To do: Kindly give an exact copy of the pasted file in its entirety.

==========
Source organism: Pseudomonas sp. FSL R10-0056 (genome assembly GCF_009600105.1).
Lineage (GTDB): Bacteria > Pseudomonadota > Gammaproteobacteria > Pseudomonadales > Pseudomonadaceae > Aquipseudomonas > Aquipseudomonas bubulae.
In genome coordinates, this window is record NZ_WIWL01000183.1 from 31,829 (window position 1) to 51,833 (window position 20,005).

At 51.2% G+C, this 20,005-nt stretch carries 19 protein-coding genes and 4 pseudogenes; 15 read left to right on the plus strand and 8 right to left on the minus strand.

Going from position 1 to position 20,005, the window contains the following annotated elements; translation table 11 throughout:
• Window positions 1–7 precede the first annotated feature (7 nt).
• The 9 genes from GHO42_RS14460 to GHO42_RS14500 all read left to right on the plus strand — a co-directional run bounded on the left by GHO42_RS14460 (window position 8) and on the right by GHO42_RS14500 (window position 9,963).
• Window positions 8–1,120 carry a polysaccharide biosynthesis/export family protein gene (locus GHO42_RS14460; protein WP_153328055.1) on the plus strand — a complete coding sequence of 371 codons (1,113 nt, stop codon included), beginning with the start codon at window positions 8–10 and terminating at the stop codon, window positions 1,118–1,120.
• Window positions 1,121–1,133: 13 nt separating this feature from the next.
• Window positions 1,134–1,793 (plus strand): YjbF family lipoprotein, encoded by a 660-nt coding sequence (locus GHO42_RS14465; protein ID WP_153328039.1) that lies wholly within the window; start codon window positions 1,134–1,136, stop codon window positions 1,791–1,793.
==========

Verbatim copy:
Source organism: Pseudomonas sp. FSL R10-0056 (genome assembly GCF_009600105.1).
Lineage (GTDB): Bacteria > Pseudomonadota > Gammaproteobacteria > Pseudomonadales > Pseudomonadaceae > Aquipseudomonas > Aquipseudomonas bubulae.
In genome coordinates, this window is record NZ_WIWL01000183.1 from 31,829 (window position 1) to 51,833 (window position 20,005).

At 51.2% G+C, this 20,005-nt stretch carries 19 protein-coding genes and 4 pseudogenes; 15 read left to right on the plus strand and 8 right to left on the minus strand.

Going from position 1 to position 20,005, the window contains the following annotated elements; translation table 11 throughout:
• Window positions 1–7 precede the first annotated feature (7 nt).
• The 9 genes from GHO42_RS14460 to GHO42_RS14500 all read left to right on the plus strand — a co-directional run bounded on the left by GHO42_RS14460 (window position 8) and on the right by GHO42_RS14500 (window position 9,963).
• Window positions 8–1,120 carry a polysaccharide biosynthesis/export family protein gene (locus GHO42_RS14460; protein WP_153328055.1) on the plus strand — a complete coding sequence of 371 codons (1,113 nt, stop codon included), beginning with the start codon at window positions 8–10 and terminating at the stop codon, window positions 1,118–1,120.
• Window positions 1,121–1,133: 13 nt separating this feature from the next.
• Window positions 1,134–1,793 (plus strand): YjbF family lipoprotein, encoded by a 660-nt coding sequence (locus GHO42_RS14465; protein ID WP_153328039.1) that lies wholly within the window; start codon window positions 1,134–1,136, stop codon window positions 1,791–1,793.